The DCG approached his engagements with a clear mission—he was not looking to sell a product or advertise the U.S. Army. Rather, he wanted to build relationships that contributed to lasting partnerships. He was not dismissive or armed with a hidden agenda; both can quickly stifle a relationship before it even begins.

Conducting a meaningful senior leader engagement with tangible outcomes requires finesse and interpersonal skills, the ability to judge a situation quickly, and a respect for other cultures. To show this respect, one must be conscious of how he or she communicates within his or her own military and recognize that the same methods may not always be conducive with international partners. Particularly in first impressions, words can set the precedent. For example, the DCG once met with an African senior leader and began discussing the role of USARAF within its combatant command, U.S. Africa Command (USAFRICOM), something he commonly did to better articulate how the organization fits within the U.S. military. However, the partner leader immediately cut him off and asked whom he commanded in Africa. The question startled the DCG. Concerned about harming the relationship, he quickly translated the U.S. military term further, explaining it as an organizational construct and not a literal command of Africa.

Organizational phrases and slogans do not always mean the same things to our partners as they do to us. Another example is “African solutions for African problems,” which to U.S. Army leaders holds a positive connotation and stresses the goal of building our partners’ capacities so they may be better able to counter regional and continent-wide challenges independently. However, in a discussion with around two dozen senior African leaders following a multinational exercise, the partner cohost bluntly stated, many problems affecting Africa are not “African” problems but global ones.

While a leader may not understand all the intricacies of their partner’s history and culture, one leveling characteristic to help alleviate unintentional tension from such situations is genuine humility.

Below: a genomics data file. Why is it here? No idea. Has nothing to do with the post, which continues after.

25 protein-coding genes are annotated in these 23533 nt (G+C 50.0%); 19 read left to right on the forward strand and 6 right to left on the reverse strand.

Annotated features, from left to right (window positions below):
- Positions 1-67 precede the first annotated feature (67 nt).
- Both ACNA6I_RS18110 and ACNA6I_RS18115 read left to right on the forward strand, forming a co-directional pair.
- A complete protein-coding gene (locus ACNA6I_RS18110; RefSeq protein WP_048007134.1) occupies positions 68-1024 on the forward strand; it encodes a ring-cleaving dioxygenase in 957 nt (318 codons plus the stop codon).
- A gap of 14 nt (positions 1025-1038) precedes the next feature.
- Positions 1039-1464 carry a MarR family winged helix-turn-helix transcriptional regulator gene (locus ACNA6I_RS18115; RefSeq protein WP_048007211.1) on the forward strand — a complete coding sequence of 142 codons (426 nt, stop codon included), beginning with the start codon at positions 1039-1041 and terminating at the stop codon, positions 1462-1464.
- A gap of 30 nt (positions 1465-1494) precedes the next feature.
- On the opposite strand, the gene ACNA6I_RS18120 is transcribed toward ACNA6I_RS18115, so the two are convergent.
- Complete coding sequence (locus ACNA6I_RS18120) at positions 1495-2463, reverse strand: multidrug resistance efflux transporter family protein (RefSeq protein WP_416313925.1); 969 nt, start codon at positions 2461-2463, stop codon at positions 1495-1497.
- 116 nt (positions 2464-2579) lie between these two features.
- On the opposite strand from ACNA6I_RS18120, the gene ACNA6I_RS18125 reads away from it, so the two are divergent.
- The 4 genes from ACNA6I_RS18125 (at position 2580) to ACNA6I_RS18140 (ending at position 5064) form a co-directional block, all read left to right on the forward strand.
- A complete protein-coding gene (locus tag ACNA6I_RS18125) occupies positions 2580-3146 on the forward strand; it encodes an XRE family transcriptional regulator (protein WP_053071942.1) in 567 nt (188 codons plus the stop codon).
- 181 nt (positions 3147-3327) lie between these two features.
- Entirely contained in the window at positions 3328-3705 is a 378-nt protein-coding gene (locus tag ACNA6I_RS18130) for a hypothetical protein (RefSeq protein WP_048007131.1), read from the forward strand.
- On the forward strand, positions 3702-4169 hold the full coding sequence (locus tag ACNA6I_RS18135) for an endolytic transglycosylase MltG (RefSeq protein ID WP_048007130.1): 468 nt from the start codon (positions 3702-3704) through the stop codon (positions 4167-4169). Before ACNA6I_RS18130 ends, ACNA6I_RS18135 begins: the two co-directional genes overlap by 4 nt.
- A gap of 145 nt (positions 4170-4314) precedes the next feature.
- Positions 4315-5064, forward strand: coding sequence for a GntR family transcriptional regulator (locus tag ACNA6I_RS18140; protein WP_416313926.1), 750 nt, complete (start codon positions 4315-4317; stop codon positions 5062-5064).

Appreciating Diversity of Experience

A senior leader represents his or her military and country; his or her engagements are not merely individual but help to build allies amongst nations. Equally important to understanding a senior leader’s individual role and responsibility is recognizing his or her own biases and perceptions that may shape how he or she engages. A leader who appreciates the diversity of experiences a partner offers can increase the collaboration and reciprocated knowledge between their forces instead of underappreciating the value the partnership can mean for both sides.

Many misconceptions exist when labeling a country “third world” or “developing”; these labels do not equate to the abilities or intellectual sophistication of a country’s people. In our travels, it was common to come across a partnered service member who spoke six or more distinct languages, including English. Our exercises were run in English; leaders from throughout Africa would regularly converse and brief in a language that was not their first or even third language learned. Not only did many of our partners have impressive language capabilities, but they also had military training and combat experience vastly different and often more challenging than that of most American service members.

For example, an officer who grew up as a refugee in Uganda started his military experience in the Ugandan National Resistance Army. When he left Uganda, he went from one conflict to another and began fighting against the genocidaires in Rwanda. Determined to save his fellow countrymen, he walked across the country with little food and water to help end the genocide. This background shaped his passion for peacekeeping operations. He subsequently fought in Darfur out of a sense of duty to prevent what happened in Rwanda from happening in another country. He never received any branch-specific training but instead grew up training as a rebel. He is now a general officer with a sincere desire to help professionalize his force. He champions the development of an NCO corps and incorporating more women in the military, particularly in peacekeeping operations. His expertise in survival training and peacekeeping operations greatly varies from that of our own military members, yet many of his goals for professionalization are the same. Just as the U.S. military values diversity as a strength within its ranks, recognizing the diversity of experiences with our allies can lead to more mutually beneficial partnerships. The following are a couple of examples of partnerships grown out of diversity.